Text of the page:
DESCRIPTION OF THE PREFERRED EMBODIMENTS Referring now to the drawings in detail wherein like reference characters indicate like parts throughout the several figures, the reference numeral 10 indicates generally a light box constructed in accordance with the invention.
The light box 10 includes a generally rectangular box structure 11 containing incandescent or fluorescent lights (not shown), which may be controlled by any suitable means. The light box 10 has a left hand circular polarizing filter 13 on the upper surface thereof.
A roll of photographic film 14 is positioned adjacent the box 10 and arranged to be unrolled with the film overlying the polarizer filter 13. The film base of the photographic film 14 is selected so as to have optical activity and can consist of a polyester such as Mylar," Estar, Plestar" or Cellophane. The term optical activity as used herein indicates the ability to rotate the plane of polarization as is illustrated in FIG. 3 with the polarizer filter 13 in place and the film 14 overlying it.
A right hand circular polarizing filter 15 is positioned to overlie the film 14 and the polarizer filter 13.
With the filter l3 and the filter 15 in the positions illustrated all light passing through the left hand circular polarizer filter 13 is polarized and with the filter 15 being a right hand circular polarizer this light can not pass through the filter 15. When the film 14 is positioned between the filters l3 and 15, the plane of polarization of the filter I3 is rotated so that it may then pass through the filter 15 and light which passes through the filter l3 and the film 14 can then pass through the filter 15. Obviously, extraneous light which does not pass through the film 14 will be intercepted by the filter l5 and all glare will thus be eliminated.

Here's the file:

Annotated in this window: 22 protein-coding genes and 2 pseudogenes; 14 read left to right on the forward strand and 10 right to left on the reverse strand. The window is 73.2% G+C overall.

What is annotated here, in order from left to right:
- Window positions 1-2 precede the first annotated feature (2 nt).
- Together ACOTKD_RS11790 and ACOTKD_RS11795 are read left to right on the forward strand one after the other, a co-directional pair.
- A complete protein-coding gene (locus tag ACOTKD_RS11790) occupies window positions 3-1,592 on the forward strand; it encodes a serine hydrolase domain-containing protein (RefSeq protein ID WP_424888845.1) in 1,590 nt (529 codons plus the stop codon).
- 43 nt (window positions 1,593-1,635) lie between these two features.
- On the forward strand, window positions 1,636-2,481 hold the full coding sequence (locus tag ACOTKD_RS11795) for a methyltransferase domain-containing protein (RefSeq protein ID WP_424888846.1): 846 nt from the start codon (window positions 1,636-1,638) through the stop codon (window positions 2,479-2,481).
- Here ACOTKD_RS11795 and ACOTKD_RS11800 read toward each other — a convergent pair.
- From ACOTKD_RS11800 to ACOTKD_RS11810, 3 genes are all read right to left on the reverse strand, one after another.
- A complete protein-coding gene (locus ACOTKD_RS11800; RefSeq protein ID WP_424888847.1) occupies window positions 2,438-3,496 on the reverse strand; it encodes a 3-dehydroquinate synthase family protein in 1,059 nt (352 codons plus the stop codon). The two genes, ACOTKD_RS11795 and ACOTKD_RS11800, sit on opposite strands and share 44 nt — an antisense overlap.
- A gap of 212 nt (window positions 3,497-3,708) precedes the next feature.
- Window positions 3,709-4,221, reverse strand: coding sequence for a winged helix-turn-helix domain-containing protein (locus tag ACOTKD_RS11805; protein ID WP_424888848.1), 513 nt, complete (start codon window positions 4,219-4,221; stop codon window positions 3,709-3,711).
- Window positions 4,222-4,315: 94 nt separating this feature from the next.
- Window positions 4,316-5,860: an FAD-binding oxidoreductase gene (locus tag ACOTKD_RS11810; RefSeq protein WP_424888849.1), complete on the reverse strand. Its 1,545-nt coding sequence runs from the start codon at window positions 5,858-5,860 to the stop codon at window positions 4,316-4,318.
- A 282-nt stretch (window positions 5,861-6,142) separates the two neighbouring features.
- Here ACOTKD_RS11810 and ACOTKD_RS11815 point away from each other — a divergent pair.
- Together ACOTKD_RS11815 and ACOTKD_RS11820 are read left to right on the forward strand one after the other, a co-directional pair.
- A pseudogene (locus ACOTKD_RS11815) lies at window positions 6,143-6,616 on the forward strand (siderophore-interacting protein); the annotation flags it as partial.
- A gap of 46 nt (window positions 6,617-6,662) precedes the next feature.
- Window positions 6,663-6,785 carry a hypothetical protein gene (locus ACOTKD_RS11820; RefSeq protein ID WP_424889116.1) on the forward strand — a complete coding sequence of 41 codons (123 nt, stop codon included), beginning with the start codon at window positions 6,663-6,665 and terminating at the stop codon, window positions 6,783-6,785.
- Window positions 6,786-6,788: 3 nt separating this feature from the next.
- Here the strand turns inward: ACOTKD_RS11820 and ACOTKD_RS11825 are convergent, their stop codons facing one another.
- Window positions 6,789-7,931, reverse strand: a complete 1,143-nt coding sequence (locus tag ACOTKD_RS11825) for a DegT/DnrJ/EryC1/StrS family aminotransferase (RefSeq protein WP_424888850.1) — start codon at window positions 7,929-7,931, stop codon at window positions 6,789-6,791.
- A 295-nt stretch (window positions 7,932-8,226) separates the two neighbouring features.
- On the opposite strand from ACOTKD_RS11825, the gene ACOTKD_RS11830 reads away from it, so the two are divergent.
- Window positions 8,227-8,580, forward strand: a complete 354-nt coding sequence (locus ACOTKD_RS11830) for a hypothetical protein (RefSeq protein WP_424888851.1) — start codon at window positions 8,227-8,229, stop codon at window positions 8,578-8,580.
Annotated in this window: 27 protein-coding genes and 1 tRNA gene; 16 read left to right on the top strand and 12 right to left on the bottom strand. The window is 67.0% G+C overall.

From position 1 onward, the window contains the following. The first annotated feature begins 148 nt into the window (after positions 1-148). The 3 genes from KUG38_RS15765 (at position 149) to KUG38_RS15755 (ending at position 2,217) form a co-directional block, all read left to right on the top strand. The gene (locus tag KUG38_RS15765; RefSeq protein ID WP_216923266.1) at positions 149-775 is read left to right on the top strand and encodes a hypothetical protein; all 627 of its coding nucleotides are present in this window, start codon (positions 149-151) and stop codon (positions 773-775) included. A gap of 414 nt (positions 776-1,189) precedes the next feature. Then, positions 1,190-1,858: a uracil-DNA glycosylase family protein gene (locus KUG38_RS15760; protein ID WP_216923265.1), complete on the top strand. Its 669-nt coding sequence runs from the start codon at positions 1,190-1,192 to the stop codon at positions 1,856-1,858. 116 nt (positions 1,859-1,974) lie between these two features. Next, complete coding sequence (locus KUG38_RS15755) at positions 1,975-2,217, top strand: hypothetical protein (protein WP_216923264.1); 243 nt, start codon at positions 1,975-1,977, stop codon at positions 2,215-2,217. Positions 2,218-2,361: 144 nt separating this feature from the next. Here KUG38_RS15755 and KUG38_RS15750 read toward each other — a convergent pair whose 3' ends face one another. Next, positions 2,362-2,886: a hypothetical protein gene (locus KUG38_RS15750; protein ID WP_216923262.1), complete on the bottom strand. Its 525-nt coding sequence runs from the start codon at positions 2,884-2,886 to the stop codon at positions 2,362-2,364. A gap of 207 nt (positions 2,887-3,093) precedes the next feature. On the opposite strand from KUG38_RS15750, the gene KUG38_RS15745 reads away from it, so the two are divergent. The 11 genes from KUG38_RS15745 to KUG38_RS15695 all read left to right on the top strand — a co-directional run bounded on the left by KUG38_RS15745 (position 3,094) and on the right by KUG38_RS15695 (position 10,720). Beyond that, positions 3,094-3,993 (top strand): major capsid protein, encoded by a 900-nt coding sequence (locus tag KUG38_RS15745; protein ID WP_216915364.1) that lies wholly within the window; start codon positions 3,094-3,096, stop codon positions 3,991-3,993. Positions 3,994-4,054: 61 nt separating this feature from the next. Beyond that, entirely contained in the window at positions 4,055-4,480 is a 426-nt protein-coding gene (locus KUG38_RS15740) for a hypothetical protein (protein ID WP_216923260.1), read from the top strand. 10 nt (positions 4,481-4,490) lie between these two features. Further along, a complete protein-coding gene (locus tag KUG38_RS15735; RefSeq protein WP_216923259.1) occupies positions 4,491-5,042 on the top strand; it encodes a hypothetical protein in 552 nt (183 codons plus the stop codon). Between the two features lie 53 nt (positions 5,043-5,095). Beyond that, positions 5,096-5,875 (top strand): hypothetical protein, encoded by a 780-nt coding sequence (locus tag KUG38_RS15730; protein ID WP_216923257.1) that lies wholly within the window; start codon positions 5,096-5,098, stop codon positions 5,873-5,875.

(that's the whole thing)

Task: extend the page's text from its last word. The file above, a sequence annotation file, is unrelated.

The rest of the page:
In a modified form of the invention, a depolarizing tracing paper is substituted for the film 14 and light shining through the filter 13 will be depolarized as it passes through the tracing paper and will then be passed through the polarizer filter 15 with extraneous light being intercepted in the same manner as described in the use of the film.